ICP and design partner Inform Product Development (Sun Prairie, WI, US) developed a proprietary advanced materials model for finite element analysis (FEA), using leading programs, including HyperWorks’ platform, a division of Altair (Troy, MI, US), to assess the behavior of the molded pallet under static and dynamic loads as well as typical uses, with AFRs and without, and with varying glass loading percentages in the resin. Adds Mazula, “ICP’s proprietary model evaluates true ‘composite interactions’ of each ICP AFR and the base resin/glass matrix.” Ultimately, Hawley and Mazula found good correlation, ±5%, between the model’s predicted performance and the experimental results.

Control of shrinkage was critical to maintaining board dimensional stability. “Neat polypropylene shrinks 20 mils per part inch, but with the glass loadings we’re using, at 40-50%, and with the molded ribs and bosses, shrinkage is reduced to 2 mils per inch,” Mazula explains, pointing out, “We will need minimal to no secondary operations to control part flatness and to facilitate efficient assembly.” ICP also designed beveled bottom boards to allow for easy access by material handling equipment, such as “walkies.” To address the tendency for pallets to become trapezoidal in shape when dropped or impacted repeatedly, ICP has factored in design elements to resist shape change, which also aid assembly.

The use of polybrominated diphenyl ethers (PBDEs) as a fire retardant is a concern for many retailers and shippers. ICP partnered with Arbor Plastic Technologies (Sterling Heights, MI, US), to provide a non-halogenated, non-brominated food-contact-safe fire retardant that is compliant with US Food and Drug Admin. (FDA, Washington, DC, US) directives. It has passed all required flame tests, and can be added at low loading levels with minimal performance impact.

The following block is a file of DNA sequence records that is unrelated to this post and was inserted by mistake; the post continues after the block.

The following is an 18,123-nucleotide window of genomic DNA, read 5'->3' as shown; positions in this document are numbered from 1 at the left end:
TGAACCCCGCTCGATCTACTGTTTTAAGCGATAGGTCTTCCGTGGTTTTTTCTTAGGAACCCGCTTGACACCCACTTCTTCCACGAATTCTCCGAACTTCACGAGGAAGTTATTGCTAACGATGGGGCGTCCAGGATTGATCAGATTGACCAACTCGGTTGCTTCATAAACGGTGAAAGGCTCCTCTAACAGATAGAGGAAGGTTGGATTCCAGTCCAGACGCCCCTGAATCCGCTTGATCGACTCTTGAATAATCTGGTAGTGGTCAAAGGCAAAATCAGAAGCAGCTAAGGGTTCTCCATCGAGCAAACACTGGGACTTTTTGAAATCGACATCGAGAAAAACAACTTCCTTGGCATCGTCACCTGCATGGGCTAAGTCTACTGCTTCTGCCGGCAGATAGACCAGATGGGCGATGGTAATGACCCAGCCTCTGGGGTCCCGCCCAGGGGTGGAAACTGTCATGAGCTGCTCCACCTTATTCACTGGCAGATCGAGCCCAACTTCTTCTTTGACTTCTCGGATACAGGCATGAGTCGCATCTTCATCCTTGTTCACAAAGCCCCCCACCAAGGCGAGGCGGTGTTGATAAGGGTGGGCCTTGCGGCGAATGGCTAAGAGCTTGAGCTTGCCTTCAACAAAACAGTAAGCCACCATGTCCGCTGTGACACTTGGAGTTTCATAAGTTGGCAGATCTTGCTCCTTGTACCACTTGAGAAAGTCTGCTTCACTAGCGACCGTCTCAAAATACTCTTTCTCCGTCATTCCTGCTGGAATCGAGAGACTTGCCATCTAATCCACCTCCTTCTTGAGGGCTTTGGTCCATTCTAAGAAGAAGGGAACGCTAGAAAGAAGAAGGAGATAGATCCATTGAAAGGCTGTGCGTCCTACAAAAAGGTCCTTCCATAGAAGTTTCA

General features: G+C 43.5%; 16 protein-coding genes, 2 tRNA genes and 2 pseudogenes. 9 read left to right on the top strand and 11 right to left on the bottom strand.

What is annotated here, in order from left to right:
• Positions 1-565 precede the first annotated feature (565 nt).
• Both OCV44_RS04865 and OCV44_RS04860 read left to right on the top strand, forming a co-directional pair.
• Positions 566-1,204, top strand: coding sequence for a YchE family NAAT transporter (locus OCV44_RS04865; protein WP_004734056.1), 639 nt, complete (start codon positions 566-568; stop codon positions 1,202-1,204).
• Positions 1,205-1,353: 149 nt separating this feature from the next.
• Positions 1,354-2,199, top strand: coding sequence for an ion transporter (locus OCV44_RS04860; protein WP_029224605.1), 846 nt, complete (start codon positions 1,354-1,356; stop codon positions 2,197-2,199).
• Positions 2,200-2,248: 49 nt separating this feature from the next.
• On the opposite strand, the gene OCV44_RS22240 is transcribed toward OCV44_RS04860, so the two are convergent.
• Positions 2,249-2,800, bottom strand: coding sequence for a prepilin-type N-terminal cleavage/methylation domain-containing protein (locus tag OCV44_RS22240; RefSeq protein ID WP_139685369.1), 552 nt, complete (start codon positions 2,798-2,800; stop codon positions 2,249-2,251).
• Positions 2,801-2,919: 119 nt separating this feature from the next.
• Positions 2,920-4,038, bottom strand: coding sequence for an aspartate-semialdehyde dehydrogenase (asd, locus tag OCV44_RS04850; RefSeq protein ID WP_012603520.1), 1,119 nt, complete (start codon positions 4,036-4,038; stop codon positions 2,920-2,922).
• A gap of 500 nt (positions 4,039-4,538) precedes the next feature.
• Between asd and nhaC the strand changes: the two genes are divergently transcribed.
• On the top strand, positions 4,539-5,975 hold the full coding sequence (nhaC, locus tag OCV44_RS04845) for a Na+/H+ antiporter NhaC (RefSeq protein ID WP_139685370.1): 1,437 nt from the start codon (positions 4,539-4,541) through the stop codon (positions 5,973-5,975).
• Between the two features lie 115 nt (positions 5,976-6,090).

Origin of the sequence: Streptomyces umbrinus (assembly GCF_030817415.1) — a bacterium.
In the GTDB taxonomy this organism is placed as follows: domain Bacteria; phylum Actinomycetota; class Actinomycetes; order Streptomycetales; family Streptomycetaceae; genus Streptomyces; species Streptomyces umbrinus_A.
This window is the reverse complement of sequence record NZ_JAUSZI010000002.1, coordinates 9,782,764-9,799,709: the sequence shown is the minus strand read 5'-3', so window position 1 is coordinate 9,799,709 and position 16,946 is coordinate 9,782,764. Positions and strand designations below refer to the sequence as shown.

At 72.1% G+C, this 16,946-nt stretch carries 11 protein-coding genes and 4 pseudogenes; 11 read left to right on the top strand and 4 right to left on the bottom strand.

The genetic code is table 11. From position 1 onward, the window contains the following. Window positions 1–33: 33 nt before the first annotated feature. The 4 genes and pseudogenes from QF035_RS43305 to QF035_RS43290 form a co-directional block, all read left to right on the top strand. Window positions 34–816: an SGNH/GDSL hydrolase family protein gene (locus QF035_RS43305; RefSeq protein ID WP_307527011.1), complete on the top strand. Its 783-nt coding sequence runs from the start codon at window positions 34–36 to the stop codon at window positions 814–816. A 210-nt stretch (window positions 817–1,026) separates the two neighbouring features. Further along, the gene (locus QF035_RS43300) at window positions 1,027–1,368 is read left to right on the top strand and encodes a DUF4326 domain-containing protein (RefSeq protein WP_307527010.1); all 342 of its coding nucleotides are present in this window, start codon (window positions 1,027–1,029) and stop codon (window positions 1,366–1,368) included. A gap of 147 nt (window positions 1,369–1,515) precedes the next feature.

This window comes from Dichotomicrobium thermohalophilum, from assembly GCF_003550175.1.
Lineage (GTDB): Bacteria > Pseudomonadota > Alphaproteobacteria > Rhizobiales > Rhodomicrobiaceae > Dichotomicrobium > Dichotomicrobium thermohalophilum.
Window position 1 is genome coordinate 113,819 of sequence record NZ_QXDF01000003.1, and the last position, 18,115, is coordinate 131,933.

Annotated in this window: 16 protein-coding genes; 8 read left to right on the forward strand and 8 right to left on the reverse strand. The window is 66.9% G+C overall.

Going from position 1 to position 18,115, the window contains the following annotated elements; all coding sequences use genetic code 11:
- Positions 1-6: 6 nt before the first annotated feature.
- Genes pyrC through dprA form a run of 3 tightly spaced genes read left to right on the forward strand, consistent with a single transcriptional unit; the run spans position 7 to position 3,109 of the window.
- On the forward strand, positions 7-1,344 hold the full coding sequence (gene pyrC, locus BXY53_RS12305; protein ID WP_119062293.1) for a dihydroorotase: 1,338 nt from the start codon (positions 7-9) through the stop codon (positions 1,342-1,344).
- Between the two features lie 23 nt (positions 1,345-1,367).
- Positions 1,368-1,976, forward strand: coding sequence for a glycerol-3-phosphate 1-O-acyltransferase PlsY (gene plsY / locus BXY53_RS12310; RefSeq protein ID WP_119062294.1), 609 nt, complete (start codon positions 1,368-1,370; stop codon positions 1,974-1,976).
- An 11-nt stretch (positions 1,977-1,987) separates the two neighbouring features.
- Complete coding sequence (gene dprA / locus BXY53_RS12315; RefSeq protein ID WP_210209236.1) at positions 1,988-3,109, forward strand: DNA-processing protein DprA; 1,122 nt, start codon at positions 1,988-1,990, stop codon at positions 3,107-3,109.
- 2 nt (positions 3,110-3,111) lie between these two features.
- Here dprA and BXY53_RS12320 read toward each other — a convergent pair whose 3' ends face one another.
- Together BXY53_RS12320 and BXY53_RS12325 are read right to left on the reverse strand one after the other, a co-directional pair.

Vertically integrated roll out

The key AFR technologies and ICP’s method of pallet design are proven and ready for market introduction. The pallet has passed all ISO 8611 tests with flying colors, and Underwriters Laboratories (UL) and FM approval certications are underway. The company says it is collaborating
 with several molding
 partners, all followers
 of best practices used in 
the automotive industry, who have dedicated production capacity to meet committed orders from a variety of large end-customers, beginning this year.

Mazula says one of the US’s largest protein suppliers and packers, along with a variety of produce suppliers, are prepared to adopt the pallet in multiple plants or even system wide. ICP’s partners, including Smart Logistics LLC (Minneapolis, MN, US), have pioneered a model for assembling, cleaning and servicing of pallets that further reduces the projected cost per use (or turn, the term used in the leased pool market).

Concludes Mazula, “Our ... AFR technologies are the prerequisite allowing for lighter, less costly and higher performing solutions. Concurrent with the pallet’s 2017 introduction, we will continue design work on ICP’s Universal Assembled Platform (UAP), which will allow for integration of pallets, bins and a variety of smaller totes later in 2017 and into 2018." 

Related Content

Selective reinforcements boost “commodity” composite properties

Strategically placed advanced reinforcements reduce weight, cost while dramatically increasing mechanical performance and dimensional stability.